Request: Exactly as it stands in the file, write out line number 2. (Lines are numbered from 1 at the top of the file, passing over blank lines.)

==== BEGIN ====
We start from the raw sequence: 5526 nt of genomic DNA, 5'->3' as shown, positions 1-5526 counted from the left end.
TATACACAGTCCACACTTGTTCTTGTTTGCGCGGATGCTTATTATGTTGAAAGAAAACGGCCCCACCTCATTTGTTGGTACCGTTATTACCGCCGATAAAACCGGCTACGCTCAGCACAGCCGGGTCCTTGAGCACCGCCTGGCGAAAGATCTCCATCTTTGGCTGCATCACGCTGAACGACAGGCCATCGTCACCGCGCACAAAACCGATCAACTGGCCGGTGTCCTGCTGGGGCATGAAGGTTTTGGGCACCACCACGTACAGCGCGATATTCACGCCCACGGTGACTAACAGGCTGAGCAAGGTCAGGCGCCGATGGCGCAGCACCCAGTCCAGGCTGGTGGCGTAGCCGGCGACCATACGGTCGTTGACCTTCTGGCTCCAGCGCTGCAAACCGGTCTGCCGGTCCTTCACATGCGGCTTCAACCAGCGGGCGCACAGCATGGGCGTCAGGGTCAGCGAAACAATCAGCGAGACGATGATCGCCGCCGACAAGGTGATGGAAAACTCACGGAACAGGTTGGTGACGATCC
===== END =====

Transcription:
TATACACAGTCCACACTTGTTCTTGTTTGCGCGGATGCTTATTATGTTGAAAGAAAACGGCCCCACCTCATTTGTTGGTACCGTTATTACCGCCGATAAAACCGGCTACGCTCAGCACAGCCGGGTCCTTGAGCACCGCCTGGCGAAAGATCTCCATCTTTGGCTGCATCACGCTGAACGACAGGCCATCGTCACCGCGCACAAAACCGATCAACTGGCCGGTGTCCTGCTGGGGCATGAAGGTTTTGGGCACCACCACGTACAGCGCGATATTCACGCCCACGGTGACTAACAGGCTGAGCAAGGTCAGGCGCCGATGGCGCAGCACCCAGTCCAGGCTGGTGGCGTAGCCGGCGACCATACGGTCGTTGACCTTCTGGCTCCAGCGCTGCAAACCGGTCTGCCGGTCCTTCACATGCGGCTTCAACCAGCGGGCGCACAGCATGGGCGTCAGGGTCAGCGAAACAATCAGCGAGACGATGATCGCCGCCGACAAGGTGATGGAAAACTCACGGAACAGGTTGGTGACGATCC